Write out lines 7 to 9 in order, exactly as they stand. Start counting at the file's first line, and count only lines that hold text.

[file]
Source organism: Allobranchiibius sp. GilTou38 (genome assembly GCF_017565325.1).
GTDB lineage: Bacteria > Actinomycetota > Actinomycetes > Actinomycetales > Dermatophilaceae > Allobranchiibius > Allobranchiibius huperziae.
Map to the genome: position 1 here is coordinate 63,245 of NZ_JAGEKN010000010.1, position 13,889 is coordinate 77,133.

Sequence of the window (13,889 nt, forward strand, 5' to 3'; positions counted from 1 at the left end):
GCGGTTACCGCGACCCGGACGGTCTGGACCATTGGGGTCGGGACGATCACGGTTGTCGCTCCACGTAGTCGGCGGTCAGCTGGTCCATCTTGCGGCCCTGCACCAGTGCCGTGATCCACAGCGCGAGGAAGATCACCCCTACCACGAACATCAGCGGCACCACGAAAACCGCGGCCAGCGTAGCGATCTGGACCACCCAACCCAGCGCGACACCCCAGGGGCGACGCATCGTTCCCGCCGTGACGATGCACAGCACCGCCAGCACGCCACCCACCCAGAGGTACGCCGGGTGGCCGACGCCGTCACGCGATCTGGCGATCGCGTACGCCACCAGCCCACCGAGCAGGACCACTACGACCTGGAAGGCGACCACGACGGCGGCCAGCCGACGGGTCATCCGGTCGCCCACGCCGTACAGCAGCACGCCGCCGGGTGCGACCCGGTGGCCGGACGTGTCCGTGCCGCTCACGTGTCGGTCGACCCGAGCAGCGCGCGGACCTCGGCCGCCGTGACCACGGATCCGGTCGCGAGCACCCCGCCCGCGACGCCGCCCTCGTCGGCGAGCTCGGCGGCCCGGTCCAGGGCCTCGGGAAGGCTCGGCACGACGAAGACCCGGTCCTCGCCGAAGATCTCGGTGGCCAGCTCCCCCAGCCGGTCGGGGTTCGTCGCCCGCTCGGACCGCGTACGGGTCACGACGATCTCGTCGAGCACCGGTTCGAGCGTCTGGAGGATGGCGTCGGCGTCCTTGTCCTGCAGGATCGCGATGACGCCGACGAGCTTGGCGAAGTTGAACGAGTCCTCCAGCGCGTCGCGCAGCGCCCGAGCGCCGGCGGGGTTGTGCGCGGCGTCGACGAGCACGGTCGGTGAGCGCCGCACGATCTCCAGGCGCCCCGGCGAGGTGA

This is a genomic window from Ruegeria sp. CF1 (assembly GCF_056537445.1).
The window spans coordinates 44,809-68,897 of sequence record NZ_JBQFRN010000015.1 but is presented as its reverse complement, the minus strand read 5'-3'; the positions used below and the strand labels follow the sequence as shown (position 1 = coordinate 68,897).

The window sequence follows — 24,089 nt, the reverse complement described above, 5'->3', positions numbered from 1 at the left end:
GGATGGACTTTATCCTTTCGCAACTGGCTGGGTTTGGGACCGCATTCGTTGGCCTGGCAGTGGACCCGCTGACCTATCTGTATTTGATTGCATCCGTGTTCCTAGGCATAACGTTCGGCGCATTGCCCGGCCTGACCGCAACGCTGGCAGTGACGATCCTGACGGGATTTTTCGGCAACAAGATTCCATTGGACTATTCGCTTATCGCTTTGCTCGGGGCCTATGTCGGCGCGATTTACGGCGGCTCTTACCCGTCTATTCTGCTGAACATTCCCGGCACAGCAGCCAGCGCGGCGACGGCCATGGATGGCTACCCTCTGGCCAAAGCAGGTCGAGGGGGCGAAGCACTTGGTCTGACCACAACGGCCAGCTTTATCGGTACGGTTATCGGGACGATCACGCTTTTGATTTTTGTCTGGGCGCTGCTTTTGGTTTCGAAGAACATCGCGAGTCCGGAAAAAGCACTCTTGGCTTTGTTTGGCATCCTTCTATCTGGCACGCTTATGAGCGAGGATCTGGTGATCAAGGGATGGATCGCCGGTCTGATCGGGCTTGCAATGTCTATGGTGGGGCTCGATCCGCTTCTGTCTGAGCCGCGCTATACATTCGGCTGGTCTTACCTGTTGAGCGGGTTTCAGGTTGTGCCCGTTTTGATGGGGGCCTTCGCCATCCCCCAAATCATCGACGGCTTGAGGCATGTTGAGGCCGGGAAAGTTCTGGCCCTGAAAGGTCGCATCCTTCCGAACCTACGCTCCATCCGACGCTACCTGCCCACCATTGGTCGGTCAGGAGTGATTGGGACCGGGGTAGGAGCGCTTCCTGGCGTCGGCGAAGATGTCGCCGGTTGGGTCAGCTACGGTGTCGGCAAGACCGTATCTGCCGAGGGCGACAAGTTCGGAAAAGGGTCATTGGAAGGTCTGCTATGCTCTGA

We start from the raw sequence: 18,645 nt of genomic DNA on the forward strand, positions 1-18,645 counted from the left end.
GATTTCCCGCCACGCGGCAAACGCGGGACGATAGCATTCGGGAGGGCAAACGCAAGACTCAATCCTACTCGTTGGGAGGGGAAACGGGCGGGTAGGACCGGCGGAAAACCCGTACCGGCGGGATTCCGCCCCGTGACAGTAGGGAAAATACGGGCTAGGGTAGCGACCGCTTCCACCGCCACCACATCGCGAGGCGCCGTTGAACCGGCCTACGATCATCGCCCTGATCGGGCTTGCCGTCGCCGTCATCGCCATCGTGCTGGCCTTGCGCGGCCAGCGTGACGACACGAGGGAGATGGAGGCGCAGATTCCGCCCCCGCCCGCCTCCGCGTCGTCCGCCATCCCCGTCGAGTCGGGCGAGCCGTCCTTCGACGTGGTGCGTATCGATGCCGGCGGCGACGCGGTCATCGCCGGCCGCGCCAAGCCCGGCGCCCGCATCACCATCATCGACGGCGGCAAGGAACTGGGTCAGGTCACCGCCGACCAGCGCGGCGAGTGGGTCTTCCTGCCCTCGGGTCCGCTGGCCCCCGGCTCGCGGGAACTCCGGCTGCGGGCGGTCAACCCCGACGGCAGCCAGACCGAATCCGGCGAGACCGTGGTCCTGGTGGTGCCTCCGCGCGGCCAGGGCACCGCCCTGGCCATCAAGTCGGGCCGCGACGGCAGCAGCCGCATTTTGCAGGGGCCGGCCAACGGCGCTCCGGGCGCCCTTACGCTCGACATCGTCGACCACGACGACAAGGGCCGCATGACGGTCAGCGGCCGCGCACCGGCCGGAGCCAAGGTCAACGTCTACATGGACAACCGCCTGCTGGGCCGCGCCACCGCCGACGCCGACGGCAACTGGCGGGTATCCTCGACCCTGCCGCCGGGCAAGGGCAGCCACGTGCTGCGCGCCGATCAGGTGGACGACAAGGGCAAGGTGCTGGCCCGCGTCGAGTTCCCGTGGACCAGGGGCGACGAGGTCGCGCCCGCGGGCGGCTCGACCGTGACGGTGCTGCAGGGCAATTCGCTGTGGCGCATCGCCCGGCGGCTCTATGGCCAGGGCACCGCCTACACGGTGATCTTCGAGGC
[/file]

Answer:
The window spans coordinates 44,809-68,897 of sequence record NZ_JBQFRN010000015.1 but is presented as its reverse complement, the minus strand read 5'-3'; the positions used below and the strand labels follow the sequence as shown (position 1 = coordinate 68,897).

The window sequence follows — 24,089 nt, the reverse complement described above, 5'->3', positions numbered from 1 at the left end:
GGATGGACTTTATCCTTTCGCAACTGGCTGGGTTTGGGACCGCATTCGTTGGCCTGGCAGTGGACCCGCTGACCTATCTGTATTTGATTGCATCCGTGTTCCTAGGCATAACGTTCGGCGCATTGCCCGGCCTGACCGCAACGCTGGCAGTGACGATCCTGACGGGATTTTTCGGCAACAAGATTCCATTGGACTATTCGCTTATCGCTTTGCTCGGGGCCTATGTCGGCGCGATTTACGGCGGCTCTTACCCGTCTATTCTGCTGAACATTCCCGGCACAGCAGCCAGCGCGGCGACGGCCATGGATGGCTACCCTCTGGCCAAAGCAGGTCGAGGGGGCGAAGCACTTGGTCTGACCACAACGGCCAGCTTTATCGGTACGGTTATCGGGACGATCACGCTTTTGATTTTTGTCTGGGCGCTGCTTTTGGTTTCGAAGAACATCGCGAGTCCGGAAAAAGCACTCTTGGCTTTGTTTGGCATCCTTCTATCTGGCACGCTTATGAGCGAGGATCTGGTGATCAAGGGATGGATCGCCGGTCTGATCGGGCTTGCAATGTCTATGGTGGGGCTCGATCCGCTTCTGTCTGAGCCGCGCTATACATTCGGCTGGTCTTACCTGTTGAGCGGGTTTCAGGTTGTGCCCGTTTTGATGGGGGCCTTCGCCATCCCCCAAATCATCGACGGCTTGAGGCATGTTGAGGCCGGGAAAGTTCTGGCCCTGAAAGGTCGCATCCTTCCGAACCTACGCTCCATCCGACGCTACCTGCCCACCATTGGTCGGTCAGGAGTGATTGGGACCGGGGTAGGAGCGCTTCCTGGCGTCGGCGAAGATGTCGCCGGTTGGGTCAGCTACGGTGTCGGCAAGACCGTATCTGCCGAGGGCGACAAGTTCGGAAAAGGGTCATTGGAAGGTCTGCTATGCTCTGA